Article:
In the vestibule of an opulent home,
There was a magnificent antique mirror,
That had been purchased over eighty years ago.
There was also an exceedingly beautiful boy, the tailor’s assistant,
(Who happened to be an athlete on Sundays).
He entered the vestibule with a parcel. He handed it over
To a servant of the house, who took it inside
To find a receipt. The tailor’s assistant
Was left by himself, so he lingered there.
He approached the mirror, gazed into it,
And adjusted his tie. After five minutes,
The servant brought back a receipt. The boy took it and went away.
The antique mirror had reflected again and again,
After years in that vestibule,
Upon thousands of people and things;
But on that day, the mirror glowed
With quiet contentment; for in that short moment,
The long-forgotten mirror had found perfect beauty.

As the two dancers face each other, moving sideways across the stage, one has the impression that the tale is being told from the point of view of the besotted mirror, that is Patrick whose fiercely intense face is the one we can observe, though Olivier assures me that we don’t actually know which of the characters actually is the mirror.

In ‘With the touch of his hands,’ the acrobatic and much-admired solo Andrew Bartee danced with a table, the poet’s writing desk is now brought in by the muse, who eventually leaves the writer (Liane Aung, in this instance) to struggle with this physical manifestation of language, getting almost literally tied up in knots.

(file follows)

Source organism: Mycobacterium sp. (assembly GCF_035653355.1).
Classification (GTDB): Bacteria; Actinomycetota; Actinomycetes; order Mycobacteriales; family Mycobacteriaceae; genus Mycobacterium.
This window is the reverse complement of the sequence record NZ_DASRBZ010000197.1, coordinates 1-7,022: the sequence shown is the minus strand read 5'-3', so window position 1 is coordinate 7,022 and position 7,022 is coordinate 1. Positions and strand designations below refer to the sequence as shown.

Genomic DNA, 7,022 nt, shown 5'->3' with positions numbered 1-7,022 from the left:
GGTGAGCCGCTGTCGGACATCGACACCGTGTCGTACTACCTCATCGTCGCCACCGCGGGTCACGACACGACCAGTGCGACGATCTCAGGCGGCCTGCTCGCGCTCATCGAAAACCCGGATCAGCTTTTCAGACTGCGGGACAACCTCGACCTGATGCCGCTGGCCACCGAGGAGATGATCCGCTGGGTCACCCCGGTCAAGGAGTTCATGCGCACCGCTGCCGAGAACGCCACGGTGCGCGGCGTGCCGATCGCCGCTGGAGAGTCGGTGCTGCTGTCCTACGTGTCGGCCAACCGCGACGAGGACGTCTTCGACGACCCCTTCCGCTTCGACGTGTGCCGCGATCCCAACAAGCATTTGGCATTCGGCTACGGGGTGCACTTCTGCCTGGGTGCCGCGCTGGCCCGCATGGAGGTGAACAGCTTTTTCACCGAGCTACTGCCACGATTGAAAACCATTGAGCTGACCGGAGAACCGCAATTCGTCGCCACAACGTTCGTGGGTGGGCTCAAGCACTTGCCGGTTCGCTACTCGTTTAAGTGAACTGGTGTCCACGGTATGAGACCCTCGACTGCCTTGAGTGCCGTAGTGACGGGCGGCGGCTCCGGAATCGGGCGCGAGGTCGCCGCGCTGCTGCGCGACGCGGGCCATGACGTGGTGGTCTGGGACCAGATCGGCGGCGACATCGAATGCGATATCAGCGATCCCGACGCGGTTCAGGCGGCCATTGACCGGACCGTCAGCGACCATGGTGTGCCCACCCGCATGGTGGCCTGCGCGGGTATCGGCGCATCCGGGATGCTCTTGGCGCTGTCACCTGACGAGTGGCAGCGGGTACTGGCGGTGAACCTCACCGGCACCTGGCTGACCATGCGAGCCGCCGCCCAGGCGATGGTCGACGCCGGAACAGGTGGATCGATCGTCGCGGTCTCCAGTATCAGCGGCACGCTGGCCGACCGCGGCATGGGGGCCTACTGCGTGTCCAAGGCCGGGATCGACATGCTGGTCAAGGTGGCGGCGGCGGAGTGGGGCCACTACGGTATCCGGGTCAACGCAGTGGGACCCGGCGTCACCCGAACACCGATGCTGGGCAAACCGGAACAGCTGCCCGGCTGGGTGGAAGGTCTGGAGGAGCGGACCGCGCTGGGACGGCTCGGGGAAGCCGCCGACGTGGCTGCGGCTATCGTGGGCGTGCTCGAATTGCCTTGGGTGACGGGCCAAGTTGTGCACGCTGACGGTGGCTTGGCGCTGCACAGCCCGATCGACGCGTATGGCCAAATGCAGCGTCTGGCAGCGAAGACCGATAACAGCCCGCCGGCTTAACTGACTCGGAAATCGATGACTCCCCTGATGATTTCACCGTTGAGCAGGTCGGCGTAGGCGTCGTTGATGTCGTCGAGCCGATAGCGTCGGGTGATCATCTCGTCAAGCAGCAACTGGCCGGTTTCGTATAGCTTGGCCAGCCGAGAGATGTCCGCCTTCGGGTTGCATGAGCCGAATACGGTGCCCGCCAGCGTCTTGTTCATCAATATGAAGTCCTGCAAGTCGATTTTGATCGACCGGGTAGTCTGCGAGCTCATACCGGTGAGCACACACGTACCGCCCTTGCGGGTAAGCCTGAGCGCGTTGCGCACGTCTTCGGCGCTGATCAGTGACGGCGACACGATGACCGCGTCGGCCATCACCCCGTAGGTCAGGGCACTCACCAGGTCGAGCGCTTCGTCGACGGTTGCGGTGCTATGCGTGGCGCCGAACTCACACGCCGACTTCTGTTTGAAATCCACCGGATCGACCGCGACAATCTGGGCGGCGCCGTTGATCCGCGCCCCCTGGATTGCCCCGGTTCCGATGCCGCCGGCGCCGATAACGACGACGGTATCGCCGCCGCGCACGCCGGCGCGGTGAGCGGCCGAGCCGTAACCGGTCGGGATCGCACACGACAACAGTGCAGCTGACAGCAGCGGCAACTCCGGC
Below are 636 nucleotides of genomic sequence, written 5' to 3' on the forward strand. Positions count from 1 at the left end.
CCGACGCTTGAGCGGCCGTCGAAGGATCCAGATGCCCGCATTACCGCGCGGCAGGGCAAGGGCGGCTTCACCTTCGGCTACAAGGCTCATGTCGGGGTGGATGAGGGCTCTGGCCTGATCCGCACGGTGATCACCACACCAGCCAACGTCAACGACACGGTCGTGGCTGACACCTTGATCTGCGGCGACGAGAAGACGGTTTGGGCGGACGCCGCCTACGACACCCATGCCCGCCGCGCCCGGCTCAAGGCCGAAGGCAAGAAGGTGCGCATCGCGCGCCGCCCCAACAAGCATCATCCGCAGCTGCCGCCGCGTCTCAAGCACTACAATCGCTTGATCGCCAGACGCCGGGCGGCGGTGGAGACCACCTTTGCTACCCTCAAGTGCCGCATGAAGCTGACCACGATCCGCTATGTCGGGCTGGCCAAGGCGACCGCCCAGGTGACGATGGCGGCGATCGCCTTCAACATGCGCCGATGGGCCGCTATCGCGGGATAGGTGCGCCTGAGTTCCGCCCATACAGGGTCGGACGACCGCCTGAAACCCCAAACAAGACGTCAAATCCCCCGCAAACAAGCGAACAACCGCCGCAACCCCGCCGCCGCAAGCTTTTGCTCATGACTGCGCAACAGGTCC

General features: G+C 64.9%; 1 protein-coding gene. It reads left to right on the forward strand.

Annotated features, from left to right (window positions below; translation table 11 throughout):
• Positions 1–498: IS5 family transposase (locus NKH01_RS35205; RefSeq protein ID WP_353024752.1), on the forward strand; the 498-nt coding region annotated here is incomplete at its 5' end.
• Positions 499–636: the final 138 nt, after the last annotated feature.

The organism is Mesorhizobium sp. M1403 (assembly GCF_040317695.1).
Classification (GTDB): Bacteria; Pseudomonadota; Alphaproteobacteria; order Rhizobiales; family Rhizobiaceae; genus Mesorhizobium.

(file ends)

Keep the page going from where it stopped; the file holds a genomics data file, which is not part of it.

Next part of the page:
A fine example of a section which was there in essence, but which the development of Olivier’s style and his company comprehension of it has allowed to develop further, is the women’s duet for the ‘Senses.’ Five years ago it was fascinating to watch the two dancers, Chalnessa Eames and Tory Peil, grapple with the complications, both physical and cognitive, of a sequence in which both dancers partner, with neither taking the leading or supporting role. Now that kind of relationship, in which both participants in a pas de deux are equal partners, is something all Whimmers, in whatever combination of gender they dance, understand from the moment they join the company. It is one of the qualities sought in auditions.

The revitalization, greater continuity and increased sophistication of the new production is particularly visible in the totally re-choreographed ‘Obstacles.’

After all I have said, and after all I have done,
Let no one discover who I truly was.
Obstacles stood before me and transformed me;
They altered my actions, and changed the way that I lived.
Obstacles stood before me and brought me to a standstill;
They silenced me whenever I wanted to speak out.
From my unnoticed actions
To my most surreptitious deeds,
By these things alone others will know me.
However, it may not be worth all the effort
Or painstaking care – just to find out who I was.
In the future, in a more perfect world,
Some fortunate man, created just like I am, will find himself
Able to live without shamefulness or hesitation, and be free.

For this beautiful and moving poem, dancing dancers and singing singers will intermingle across the stage, until Jim Kent, standing in here for Cavafy, is stripped down to his basic self, and the muse or poet’s inner self gathers his clothes, then flings them aside to stand motionless, one hand hiding her face. We still are not there yet…

Photo credit: Bamberg Fine Art Photography